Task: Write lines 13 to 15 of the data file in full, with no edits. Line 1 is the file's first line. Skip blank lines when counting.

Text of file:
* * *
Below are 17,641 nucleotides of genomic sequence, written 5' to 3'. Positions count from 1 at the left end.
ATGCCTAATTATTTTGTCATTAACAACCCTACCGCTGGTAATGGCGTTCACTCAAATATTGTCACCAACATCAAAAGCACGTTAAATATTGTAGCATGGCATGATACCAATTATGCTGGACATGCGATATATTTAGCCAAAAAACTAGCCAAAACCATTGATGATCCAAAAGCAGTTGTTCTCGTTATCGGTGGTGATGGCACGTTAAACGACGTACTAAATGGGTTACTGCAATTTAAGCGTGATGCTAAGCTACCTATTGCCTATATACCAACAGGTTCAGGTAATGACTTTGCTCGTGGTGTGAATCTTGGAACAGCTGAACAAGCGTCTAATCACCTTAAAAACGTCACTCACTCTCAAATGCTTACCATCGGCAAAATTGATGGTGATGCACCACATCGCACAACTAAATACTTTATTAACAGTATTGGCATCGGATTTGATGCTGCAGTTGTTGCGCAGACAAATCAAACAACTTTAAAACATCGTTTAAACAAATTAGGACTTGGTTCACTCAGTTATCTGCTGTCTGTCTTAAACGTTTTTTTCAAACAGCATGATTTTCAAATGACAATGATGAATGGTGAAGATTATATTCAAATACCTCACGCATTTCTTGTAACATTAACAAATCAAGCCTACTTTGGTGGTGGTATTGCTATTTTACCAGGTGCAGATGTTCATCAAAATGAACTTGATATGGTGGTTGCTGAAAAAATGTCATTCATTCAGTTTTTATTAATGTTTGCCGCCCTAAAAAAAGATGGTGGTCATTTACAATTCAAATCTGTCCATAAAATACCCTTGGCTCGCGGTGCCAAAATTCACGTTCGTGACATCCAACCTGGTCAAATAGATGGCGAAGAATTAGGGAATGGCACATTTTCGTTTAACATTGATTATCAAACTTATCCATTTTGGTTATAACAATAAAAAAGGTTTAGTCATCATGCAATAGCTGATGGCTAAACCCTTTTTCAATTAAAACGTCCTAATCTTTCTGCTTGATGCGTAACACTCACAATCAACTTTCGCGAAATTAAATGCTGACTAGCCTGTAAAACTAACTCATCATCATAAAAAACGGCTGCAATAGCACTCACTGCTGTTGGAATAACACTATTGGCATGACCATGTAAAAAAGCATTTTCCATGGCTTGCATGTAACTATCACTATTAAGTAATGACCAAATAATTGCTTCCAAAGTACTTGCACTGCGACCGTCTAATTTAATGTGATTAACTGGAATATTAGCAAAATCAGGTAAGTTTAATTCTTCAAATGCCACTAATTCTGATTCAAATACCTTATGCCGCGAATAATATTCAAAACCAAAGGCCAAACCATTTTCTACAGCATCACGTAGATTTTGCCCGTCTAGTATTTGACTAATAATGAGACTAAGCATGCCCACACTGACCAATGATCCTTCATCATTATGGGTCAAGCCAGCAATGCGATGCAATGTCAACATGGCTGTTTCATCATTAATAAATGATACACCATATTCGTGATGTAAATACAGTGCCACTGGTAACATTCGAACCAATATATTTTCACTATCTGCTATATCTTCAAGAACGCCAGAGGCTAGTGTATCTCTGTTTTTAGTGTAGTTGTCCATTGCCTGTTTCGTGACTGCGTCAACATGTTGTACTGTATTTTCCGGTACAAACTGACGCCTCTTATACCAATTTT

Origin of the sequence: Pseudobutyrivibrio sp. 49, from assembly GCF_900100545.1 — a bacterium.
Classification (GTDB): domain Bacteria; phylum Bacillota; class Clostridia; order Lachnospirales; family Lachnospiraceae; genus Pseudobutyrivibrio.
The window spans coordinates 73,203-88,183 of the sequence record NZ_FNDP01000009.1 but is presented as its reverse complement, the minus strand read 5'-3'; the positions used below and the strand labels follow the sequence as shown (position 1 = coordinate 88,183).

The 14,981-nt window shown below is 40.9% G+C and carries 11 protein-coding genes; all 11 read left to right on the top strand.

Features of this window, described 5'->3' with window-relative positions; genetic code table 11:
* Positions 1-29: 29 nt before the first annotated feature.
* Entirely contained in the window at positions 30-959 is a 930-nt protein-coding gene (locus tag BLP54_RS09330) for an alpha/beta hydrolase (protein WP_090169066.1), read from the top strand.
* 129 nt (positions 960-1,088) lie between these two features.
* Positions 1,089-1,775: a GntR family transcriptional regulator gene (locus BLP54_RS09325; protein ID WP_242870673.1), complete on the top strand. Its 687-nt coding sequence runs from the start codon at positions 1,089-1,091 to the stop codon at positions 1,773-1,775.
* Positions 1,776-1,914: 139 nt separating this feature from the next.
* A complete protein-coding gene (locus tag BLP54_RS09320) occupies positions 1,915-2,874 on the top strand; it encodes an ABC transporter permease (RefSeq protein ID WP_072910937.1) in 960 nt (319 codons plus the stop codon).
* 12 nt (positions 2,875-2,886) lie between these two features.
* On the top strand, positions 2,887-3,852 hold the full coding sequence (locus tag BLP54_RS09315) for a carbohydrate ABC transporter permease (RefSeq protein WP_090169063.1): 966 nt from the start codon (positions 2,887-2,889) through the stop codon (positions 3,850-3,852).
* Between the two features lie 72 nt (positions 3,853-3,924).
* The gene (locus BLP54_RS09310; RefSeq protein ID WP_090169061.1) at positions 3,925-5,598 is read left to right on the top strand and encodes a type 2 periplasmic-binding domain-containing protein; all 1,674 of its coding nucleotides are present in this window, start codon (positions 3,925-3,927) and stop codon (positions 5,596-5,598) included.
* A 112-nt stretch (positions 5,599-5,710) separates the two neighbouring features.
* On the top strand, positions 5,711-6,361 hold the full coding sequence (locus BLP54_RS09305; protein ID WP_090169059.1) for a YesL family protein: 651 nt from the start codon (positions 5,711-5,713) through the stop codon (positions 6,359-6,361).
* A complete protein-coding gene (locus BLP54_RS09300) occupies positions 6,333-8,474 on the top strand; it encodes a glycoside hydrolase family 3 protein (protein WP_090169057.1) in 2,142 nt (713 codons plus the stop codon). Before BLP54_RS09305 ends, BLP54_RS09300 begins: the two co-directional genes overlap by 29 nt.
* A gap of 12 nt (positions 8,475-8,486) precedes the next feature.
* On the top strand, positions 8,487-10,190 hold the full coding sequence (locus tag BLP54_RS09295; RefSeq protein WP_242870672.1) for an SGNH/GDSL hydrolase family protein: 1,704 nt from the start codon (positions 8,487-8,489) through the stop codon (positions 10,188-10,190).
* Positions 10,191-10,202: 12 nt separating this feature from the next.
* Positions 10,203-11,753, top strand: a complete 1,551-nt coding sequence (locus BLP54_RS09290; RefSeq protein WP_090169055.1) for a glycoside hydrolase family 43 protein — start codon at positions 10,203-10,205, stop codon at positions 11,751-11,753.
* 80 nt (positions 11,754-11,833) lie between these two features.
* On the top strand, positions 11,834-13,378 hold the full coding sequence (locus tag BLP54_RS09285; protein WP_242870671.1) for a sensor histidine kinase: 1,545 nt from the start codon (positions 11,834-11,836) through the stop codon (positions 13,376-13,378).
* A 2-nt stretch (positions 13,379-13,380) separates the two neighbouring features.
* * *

* A complete protein-coding gene (locus tag BLP54_RS09320) occupies positions 1,915-2,874 on the top strand; it encodes an ABC transporter permease (RefSeq protein ID WP_072910937.1) in 960 nt (319 codons plus the stop codon).
* 12 nt (positions 2,875-2,886) lie between these two features.
* On the top strand, positions 2,887-3,852 hold the full coding sequence (locus tag BLP54_RS09315) for a carbohydrate ABC transporter permease (RefSeq protein WP_090169063.1): 966 nt from the start codon (positions 2,887-2,889) through the stop codon (positions 3,850-3,852).